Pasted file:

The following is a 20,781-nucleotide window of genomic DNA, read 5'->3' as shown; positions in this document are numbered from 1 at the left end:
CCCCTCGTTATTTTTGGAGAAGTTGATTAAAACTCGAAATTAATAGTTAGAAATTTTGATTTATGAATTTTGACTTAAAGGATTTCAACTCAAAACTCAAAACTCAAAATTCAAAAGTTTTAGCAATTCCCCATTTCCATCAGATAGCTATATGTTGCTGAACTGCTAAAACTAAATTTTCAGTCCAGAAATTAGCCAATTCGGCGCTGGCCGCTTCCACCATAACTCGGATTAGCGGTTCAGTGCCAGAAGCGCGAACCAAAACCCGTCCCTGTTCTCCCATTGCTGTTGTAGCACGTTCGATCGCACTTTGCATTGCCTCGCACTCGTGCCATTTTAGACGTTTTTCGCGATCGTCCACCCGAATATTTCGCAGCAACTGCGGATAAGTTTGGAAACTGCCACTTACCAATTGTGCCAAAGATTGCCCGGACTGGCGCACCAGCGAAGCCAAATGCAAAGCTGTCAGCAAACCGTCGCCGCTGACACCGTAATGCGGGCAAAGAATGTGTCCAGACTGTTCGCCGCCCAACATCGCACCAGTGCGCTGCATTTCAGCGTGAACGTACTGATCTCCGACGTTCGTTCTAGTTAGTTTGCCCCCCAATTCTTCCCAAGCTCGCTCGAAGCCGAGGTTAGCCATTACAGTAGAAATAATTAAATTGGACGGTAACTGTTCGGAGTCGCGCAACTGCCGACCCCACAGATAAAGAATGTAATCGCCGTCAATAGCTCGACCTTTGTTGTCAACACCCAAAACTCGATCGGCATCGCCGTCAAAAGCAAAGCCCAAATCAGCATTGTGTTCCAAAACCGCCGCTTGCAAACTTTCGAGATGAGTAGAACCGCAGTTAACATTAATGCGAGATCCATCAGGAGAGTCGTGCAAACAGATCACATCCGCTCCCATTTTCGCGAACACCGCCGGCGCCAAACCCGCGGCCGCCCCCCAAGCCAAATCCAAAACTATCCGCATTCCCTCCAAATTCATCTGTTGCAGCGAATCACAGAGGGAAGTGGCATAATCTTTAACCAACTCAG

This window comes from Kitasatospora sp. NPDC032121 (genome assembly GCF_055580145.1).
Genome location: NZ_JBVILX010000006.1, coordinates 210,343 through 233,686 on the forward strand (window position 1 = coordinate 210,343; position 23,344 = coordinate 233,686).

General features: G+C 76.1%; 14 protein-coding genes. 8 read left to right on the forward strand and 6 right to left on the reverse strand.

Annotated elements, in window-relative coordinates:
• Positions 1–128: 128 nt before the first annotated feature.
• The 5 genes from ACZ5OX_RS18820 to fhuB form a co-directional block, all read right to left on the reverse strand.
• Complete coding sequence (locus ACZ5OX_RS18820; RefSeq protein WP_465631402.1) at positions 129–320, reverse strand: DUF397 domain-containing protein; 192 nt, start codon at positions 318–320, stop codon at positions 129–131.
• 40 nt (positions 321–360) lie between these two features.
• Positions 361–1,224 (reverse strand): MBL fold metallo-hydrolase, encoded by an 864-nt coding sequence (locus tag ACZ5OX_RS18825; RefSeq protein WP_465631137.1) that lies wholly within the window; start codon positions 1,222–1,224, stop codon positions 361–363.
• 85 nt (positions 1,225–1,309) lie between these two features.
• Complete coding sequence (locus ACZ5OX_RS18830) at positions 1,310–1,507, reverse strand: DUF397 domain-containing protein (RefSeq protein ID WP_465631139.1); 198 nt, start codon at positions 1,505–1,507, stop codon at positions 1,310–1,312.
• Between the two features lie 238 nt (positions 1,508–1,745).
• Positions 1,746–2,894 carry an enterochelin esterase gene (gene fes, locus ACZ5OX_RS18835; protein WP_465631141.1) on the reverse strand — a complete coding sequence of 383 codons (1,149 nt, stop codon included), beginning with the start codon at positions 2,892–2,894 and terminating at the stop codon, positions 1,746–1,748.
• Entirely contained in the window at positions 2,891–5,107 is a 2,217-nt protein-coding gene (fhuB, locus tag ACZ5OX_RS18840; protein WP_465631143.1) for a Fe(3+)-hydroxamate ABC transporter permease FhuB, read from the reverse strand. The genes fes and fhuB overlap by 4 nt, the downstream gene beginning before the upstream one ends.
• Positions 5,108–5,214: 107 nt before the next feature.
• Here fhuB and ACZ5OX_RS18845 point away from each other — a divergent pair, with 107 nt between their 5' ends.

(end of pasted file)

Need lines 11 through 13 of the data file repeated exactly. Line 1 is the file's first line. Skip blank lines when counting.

• Positions 361–1,224 (reverse strand): MBL fold metallo-hydrolase, encoded by an 864-nt coding sequence (locus tag ACZ5OX_RS18825; RefSeq protein WP_465631137.1) that lies wholly within the window; start codon positions 1,222–1,224, stop codon positions 361–363.
• 85 nt (positions 1,225–1,309) lie between these two features.
• Complete coding sequence (locus ACZ5OX_RS18830) at positions 1,310–1,507, reverse strand: DUF397 domain-containing protein (RefSeq protein ID WP_465631139.1); 198 nt, start codon at positions 1,505–1,507, stop codon at positions 1,310–1,312.